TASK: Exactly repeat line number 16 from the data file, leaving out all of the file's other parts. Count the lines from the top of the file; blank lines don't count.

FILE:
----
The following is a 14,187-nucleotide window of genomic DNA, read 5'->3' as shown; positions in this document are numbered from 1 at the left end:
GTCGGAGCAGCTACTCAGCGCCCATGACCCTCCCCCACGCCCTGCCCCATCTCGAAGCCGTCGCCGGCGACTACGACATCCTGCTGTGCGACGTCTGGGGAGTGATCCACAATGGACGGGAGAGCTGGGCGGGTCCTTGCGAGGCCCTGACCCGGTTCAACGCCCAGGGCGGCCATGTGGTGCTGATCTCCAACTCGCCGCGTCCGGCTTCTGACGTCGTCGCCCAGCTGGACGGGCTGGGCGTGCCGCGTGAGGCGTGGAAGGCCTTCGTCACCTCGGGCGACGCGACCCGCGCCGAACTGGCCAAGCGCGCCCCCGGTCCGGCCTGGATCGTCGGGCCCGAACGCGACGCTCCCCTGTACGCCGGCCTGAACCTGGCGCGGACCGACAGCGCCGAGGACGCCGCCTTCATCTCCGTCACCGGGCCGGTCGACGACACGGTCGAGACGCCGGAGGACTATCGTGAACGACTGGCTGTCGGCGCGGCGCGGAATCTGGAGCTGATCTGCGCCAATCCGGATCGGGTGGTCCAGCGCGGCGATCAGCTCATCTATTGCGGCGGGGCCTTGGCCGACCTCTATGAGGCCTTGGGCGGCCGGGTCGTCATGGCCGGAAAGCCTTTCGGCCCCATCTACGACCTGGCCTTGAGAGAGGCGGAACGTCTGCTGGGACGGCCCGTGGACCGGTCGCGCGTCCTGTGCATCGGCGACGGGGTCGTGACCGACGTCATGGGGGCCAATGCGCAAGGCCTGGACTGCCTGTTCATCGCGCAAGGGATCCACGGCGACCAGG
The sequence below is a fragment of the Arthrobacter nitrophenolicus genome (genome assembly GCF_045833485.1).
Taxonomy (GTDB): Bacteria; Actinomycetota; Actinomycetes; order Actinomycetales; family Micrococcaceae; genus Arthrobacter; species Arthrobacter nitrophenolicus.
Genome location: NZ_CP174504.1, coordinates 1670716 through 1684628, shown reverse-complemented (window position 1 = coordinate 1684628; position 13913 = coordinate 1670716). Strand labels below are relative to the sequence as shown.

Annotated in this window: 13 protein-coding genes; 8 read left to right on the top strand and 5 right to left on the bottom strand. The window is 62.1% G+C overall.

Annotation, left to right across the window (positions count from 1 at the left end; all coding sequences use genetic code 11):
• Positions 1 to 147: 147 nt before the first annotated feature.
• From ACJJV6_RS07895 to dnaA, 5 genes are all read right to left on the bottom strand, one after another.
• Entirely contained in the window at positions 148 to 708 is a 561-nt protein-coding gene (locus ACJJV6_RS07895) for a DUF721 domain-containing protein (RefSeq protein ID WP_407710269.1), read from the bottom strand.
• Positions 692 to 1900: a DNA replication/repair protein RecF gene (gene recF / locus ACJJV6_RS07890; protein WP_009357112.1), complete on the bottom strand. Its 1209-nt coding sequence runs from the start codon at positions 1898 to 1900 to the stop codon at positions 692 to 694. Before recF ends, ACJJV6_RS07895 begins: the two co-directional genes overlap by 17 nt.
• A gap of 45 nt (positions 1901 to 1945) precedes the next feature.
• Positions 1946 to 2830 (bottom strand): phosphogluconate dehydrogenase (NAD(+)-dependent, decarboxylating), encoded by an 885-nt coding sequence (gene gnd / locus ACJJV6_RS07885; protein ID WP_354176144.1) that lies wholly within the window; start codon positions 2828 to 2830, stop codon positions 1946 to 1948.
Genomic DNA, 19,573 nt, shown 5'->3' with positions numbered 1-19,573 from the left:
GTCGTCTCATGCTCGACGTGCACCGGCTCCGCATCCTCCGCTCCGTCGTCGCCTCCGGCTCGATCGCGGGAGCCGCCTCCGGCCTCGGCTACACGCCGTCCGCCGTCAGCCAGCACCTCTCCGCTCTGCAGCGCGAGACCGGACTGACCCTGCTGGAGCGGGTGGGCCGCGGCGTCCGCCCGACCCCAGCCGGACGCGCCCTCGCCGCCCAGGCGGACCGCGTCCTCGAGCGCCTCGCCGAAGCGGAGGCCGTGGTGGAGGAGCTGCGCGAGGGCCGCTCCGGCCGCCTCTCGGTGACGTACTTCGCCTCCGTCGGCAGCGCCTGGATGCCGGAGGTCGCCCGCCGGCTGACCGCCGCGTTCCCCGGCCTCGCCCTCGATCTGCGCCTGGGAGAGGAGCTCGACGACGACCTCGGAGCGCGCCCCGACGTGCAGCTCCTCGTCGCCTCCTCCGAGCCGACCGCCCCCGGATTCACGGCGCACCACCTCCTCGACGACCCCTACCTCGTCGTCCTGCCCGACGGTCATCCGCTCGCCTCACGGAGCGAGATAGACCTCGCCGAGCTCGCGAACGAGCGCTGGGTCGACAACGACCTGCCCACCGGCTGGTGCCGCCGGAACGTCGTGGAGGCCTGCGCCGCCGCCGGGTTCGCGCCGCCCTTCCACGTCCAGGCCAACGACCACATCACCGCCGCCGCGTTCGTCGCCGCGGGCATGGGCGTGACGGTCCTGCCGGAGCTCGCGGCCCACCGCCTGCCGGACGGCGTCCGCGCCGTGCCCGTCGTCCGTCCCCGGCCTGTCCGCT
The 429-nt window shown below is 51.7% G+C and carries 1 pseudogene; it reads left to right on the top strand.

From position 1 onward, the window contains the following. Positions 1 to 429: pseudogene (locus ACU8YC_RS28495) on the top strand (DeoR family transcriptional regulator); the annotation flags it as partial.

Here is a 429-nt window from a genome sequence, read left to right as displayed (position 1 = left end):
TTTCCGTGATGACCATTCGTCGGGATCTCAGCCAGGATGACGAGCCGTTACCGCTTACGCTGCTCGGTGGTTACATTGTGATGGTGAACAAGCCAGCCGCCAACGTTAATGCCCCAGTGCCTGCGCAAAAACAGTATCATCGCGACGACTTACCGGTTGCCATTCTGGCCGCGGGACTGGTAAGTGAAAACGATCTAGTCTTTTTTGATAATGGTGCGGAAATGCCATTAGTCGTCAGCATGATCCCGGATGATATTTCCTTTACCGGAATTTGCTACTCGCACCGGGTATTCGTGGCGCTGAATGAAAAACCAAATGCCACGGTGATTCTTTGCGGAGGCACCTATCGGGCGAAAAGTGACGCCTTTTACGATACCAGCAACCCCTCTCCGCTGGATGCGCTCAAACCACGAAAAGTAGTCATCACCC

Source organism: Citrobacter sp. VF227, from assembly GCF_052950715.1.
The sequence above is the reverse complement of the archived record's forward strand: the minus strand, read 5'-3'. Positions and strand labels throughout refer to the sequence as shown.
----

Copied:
The 429-nt window shown below is 51.7% G+C and carries 1 pseudogene; it reads left to right on the top strand.